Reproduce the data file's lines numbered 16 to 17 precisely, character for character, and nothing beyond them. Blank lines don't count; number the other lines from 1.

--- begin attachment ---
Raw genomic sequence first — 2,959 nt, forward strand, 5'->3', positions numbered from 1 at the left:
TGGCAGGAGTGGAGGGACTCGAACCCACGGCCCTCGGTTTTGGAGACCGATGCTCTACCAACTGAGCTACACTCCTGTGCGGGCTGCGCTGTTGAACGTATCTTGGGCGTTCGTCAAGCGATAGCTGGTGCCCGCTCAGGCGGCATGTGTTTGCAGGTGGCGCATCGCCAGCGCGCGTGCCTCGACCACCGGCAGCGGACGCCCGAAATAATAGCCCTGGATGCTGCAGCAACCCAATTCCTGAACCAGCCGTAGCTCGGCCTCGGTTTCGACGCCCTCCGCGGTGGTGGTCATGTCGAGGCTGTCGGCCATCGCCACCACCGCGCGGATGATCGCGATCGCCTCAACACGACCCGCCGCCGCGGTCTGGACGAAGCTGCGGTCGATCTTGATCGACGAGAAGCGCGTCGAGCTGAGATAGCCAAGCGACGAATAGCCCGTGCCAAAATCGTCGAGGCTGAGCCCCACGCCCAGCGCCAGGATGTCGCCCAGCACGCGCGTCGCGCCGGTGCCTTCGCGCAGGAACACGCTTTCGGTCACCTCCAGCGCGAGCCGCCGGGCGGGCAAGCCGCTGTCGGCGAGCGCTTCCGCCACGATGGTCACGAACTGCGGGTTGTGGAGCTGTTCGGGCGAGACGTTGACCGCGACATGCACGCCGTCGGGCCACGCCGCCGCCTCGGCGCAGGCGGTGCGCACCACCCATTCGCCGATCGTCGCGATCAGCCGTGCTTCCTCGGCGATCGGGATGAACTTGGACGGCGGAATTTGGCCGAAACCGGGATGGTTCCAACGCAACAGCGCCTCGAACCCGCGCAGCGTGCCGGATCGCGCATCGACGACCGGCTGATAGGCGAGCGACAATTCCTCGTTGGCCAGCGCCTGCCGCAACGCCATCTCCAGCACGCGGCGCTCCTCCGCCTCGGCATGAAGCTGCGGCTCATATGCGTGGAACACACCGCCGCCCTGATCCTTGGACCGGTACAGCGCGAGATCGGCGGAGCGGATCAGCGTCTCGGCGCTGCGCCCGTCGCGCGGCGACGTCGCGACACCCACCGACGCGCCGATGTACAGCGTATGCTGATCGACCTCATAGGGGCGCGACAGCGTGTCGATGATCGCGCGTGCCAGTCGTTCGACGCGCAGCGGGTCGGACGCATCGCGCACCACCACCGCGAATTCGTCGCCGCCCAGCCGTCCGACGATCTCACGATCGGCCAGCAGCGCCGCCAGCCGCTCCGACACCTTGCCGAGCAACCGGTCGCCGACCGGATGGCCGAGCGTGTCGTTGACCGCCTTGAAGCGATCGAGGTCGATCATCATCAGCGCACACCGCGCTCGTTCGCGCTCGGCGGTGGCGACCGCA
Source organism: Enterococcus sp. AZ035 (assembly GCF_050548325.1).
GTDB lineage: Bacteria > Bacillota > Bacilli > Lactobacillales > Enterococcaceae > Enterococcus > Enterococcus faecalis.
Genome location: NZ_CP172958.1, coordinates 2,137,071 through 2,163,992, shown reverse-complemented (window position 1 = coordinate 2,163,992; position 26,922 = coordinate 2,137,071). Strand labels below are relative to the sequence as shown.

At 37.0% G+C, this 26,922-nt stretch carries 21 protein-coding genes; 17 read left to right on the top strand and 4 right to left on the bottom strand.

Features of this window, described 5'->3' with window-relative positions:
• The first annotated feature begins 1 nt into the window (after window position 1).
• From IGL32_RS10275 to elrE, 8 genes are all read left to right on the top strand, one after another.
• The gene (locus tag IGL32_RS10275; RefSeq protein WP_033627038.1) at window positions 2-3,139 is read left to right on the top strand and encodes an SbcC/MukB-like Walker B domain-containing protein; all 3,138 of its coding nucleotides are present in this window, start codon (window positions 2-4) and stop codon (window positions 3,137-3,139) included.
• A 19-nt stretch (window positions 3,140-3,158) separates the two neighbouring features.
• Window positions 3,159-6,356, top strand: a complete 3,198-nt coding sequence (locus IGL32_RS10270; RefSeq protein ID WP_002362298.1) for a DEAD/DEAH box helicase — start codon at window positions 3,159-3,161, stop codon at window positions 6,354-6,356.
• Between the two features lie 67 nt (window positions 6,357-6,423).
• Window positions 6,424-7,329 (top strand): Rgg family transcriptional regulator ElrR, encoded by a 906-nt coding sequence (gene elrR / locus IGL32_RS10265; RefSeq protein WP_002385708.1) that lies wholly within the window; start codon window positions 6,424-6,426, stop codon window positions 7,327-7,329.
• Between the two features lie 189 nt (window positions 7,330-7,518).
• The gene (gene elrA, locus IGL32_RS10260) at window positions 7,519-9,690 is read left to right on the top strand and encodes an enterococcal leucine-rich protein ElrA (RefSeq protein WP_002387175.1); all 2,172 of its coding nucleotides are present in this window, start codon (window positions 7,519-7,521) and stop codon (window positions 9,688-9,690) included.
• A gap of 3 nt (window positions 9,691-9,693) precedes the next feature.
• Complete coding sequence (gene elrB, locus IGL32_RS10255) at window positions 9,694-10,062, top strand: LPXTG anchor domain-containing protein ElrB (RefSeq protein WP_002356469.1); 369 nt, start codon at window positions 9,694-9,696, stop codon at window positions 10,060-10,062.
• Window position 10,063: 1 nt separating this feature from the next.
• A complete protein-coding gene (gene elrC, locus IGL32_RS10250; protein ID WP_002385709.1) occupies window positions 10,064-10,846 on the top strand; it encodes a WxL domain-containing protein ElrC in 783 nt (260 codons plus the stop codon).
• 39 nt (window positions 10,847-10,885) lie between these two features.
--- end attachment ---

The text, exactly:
• The gene (gene elrA, locus IGL32_RS10260) at window positions 7,519-9,690 is read left to right on the top strand and encodes an enterococcal leucine-rich protein ElrA (RefSeq protein WP_002387175.1); all 2,172 of its coding nucleotides are present in this window, start codon (window positions 7,519-7,521) and stop codon (window positions 9,688-9,690) included.
• A gap of 3 nt (window positions 9,691-9,693) precedes the next feature.